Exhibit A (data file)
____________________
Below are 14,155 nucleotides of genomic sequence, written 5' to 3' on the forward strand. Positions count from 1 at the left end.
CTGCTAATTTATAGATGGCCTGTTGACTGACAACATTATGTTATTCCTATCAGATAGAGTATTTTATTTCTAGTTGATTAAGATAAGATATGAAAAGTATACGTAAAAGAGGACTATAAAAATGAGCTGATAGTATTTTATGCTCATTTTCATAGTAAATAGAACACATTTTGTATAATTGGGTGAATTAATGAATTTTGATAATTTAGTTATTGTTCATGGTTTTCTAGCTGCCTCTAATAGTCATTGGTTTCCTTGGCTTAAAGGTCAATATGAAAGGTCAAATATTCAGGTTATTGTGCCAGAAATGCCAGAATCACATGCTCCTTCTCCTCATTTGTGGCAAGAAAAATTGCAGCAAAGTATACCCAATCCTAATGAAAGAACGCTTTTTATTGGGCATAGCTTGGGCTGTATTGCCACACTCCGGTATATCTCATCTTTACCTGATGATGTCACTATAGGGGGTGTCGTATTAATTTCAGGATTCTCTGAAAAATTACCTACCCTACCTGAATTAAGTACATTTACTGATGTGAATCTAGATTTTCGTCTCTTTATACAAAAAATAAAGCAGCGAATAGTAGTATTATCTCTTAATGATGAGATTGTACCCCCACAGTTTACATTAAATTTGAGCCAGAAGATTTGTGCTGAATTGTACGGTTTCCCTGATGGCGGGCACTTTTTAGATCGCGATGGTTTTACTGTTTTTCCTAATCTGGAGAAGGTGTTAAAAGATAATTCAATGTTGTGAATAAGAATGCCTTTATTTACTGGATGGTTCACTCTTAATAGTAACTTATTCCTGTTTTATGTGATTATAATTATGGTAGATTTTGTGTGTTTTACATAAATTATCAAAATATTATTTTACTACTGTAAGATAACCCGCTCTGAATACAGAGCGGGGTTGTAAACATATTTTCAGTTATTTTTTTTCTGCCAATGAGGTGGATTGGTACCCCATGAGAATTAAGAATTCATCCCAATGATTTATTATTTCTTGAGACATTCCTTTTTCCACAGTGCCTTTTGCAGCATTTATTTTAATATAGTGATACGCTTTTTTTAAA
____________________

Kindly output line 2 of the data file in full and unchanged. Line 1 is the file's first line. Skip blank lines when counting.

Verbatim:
CTGCTAATTTATAGATGGCCTGTTGACTGACAACATTATGTTATTCCTATCAGATAGAGTATTTTATTTCTAGTTGATTAAGATAAGATATGAAAAGTATACGTAAAAGAGGACTATAAAAATGAGCTGATAGTATTTTATGCTCATTTTCATAGTAAATAGAACACATTTTGTATAATTGGGTGAATTAATGAATTTTGATAATTTAGTTATTGTTCATGGTTTTCTAGCTGCCTCTAATAGTCATTGGTTTCCTTGGCTTAAAGGTCAATATGAAAGGTCAAATATTCAGGTTATTGTGCCAGAAATGCCAGAATCACATGCTCCTTCTCCTCATTTGTGGCAAGAAAAATTGCAGCAAAGTATACCCAATCCTAATGAAAGAACGCTTTTTATTGGGCATAGCTTGGGCTGTATTGCCACACTCCGGTATATCTCATCTTTACCTGATGATGTCACTATAGGGGGTGTCGTATTAATTTCAGGATTCTCTGAAAAATTACCTACCCTACCTGAATTAAGTACATTTACTGATGTGAATCTAGATTTTCGTCTCTTTATACAAAAAATAAAGCAGCGAATAGTAGTATTATCTCTTAATGATGAGATTGTACCCCCACAGTTTACATTAAATTTGAGCCAGAAGATTTGTGCTGAATTGTACGGTTTCCCTGATGGCGGGCACTTTTTAGATCGCGATGGTTTTACTGTTTTTCCTAATCTGGAGAAGGTGTTAAAAGATAATTCAATGTTGTGAATAAGAATGCCTTTATTTACTGGATGGTTCACTCTTAATAGTAACTTATTCCTGTTTTATGTGATTATAATTATGGTAGATTTTGTGTGTTTTACATAAATTATCAAAATATTATTTTACTACTGTAAGATAACCCGCTCTGAATACAGAGCGGGGTTGTAAACATATTTTCAGTTATTTTTTTTCTGCCAATGAGGTGGATTGGTACCCCATGAGAATTAAGAATTCATCCCAATGATTTATTATTTCTTGAGACATTCCTTTTTCCACAGTGCCTTTTGCAGCATTTATTTTAATATAGTGATACGCTTTTTTTAAA